Kisanak called on the government to turn the talks with Ocalan into formal peace negotiations. But the Turkish prime minister has ruled this out until the PKK withdraws and disarms its estimated 3000 fighters in Turkey.

Kadri Gursel is a political columnist for the daily Milliyet. He warns that a unilateral move by the PKK is unlikely.

"The disarmament or withdrawal of the PKK armed groups from Turkish territory is a strategic step, the key factor for a political solution. I don’t think that the PKK could be so trustful or naïve to take these steps, before government provides or offers necessary guarantees or establish sound mechanism to negotiate a peaceful settlement to Kurdish question," said Gursel.

But the PKK has another bargaining chip. Erdogan wants to turn Turkey into a presidential system, ahead of his expected decision to stand in next year’s elections. But the prime minister needs the support of another parliamentary party to change the constitution and none support him.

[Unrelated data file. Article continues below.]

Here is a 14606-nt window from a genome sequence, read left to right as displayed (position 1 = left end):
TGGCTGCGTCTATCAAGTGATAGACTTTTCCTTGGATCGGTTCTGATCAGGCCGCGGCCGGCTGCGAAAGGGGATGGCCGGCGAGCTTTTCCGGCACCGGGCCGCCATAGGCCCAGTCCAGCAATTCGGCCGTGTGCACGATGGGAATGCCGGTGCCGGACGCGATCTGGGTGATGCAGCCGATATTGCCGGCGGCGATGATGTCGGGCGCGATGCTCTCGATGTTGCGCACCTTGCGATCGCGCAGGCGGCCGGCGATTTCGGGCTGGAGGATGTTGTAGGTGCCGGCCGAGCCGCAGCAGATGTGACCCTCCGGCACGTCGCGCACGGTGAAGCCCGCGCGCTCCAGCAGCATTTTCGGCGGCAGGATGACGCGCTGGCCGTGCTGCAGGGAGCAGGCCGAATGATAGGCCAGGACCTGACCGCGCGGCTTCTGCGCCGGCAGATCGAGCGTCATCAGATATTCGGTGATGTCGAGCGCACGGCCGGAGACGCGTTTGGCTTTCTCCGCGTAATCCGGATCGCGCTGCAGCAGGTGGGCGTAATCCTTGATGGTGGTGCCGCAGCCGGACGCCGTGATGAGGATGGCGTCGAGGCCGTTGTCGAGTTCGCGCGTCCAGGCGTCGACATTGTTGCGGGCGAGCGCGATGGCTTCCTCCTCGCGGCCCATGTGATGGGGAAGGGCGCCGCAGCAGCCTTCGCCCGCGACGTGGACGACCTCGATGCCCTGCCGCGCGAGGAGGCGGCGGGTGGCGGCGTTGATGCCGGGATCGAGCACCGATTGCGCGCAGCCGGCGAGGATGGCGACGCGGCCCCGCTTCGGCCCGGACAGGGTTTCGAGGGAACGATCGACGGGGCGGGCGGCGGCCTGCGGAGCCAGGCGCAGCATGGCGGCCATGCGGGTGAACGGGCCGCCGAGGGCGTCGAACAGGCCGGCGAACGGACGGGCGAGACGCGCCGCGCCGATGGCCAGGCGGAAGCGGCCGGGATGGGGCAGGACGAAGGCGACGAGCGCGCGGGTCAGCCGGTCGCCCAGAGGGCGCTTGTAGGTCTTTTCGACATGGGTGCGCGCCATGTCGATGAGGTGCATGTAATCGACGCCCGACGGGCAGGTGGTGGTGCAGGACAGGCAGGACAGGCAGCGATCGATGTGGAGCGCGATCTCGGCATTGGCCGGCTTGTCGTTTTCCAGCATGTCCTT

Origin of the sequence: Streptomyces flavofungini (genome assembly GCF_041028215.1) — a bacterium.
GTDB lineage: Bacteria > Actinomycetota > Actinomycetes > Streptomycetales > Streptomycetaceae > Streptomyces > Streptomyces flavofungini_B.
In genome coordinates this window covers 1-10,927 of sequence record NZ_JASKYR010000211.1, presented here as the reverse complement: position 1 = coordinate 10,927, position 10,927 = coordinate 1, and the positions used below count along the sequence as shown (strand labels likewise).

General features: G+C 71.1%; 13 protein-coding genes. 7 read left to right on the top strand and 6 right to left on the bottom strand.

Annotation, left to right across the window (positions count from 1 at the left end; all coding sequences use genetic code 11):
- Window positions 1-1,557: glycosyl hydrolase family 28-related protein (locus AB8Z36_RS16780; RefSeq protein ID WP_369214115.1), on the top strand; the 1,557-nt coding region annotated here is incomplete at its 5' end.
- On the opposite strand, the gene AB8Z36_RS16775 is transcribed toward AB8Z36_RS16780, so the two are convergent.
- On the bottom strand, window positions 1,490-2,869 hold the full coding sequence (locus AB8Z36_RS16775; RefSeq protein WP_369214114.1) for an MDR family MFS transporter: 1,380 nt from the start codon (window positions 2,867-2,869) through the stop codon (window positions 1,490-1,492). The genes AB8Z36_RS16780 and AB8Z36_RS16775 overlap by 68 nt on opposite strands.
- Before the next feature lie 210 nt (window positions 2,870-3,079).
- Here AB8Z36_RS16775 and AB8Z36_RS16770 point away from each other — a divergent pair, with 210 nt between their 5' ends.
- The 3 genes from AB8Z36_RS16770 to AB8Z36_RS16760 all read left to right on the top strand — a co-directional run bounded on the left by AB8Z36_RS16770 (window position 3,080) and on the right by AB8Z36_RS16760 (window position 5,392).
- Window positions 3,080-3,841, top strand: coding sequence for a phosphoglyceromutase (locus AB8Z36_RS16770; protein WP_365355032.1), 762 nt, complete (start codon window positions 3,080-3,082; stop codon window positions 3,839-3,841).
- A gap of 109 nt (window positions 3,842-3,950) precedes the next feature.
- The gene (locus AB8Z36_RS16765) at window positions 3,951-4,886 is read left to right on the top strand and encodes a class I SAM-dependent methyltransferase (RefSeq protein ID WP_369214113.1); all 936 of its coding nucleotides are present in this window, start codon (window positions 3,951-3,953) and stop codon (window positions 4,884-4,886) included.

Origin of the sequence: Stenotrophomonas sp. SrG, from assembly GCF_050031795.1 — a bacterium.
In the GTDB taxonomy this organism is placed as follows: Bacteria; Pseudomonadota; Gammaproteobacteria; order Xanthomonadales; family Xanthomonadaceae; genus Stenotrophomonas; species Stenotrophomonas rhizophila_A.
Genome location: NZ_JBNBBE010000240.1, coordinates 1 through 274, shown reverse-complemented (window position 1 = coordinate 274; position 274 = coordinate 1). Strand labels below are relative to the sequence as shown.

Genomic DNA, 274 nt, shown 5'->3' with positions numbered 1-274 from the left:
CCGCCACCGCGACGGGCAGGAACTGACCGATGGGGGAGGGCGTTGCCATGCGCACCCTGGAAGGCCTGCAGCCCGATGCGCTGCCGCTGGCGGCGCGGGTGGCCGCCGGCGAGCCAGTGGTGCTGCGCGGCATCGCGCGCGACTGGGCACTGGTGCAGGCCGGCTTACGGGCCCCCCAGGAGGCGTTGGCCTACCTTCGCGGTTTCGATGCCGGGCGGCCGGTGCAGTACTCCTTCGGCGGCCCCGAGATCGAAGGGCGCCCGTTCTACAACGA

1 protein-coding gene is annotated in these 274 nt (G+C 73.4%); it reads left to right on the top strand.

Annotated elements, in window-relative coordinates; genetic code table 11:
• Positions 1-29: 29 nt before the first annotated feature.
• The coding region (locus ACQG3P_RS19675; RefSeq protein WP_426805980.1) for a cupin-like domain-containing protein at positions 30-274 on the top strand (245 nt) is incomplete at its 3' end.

The pro Kurdish Peace Democracy Party's Kisanak said they are open to discussion.

"We believe in a strong parliamentary system, but we are open to discussing a presidential system. There are examples of strong presidential systems, which are democratic," she said.

The complexities of resolving the decades-long conflict have resulted in numerous peace efforts ending in failure. Observers point out, though, that there appears to be much stronger support this time from both Kurdish and Turkish public opinion.

You May Like

Multimedia Relatives of South Korean Ferry Victims Fire at Authorities

46 people are confirmed dead, but some 250 remain trapped inside sunken ferry More

War Legacy Haunts Vietnam, US Relations

$84 million project aims to clean up soil contaminated by Agent Orange More

Wikipedia Proves Useful for Tracking Flu

Technique gave better results than Center for Disease Control (CDC) and Google’s Flu Trends More

This forum has been closed.
Comment Sorting
Comments
     
by: Thomas from: Atlanta
March 16, 2013 9:50 PM
I am not sure how this is a risky move for Erdogan.

He has nothing to lose. The AKP has entered into negotiations with the PKK, if they succeed, it will go down in history. If it fails, the AKP can always blame the AKP.

Even the CHP has endorsed aspects of these negotiations. That should speak volumes to those who are watching these negotiations develop.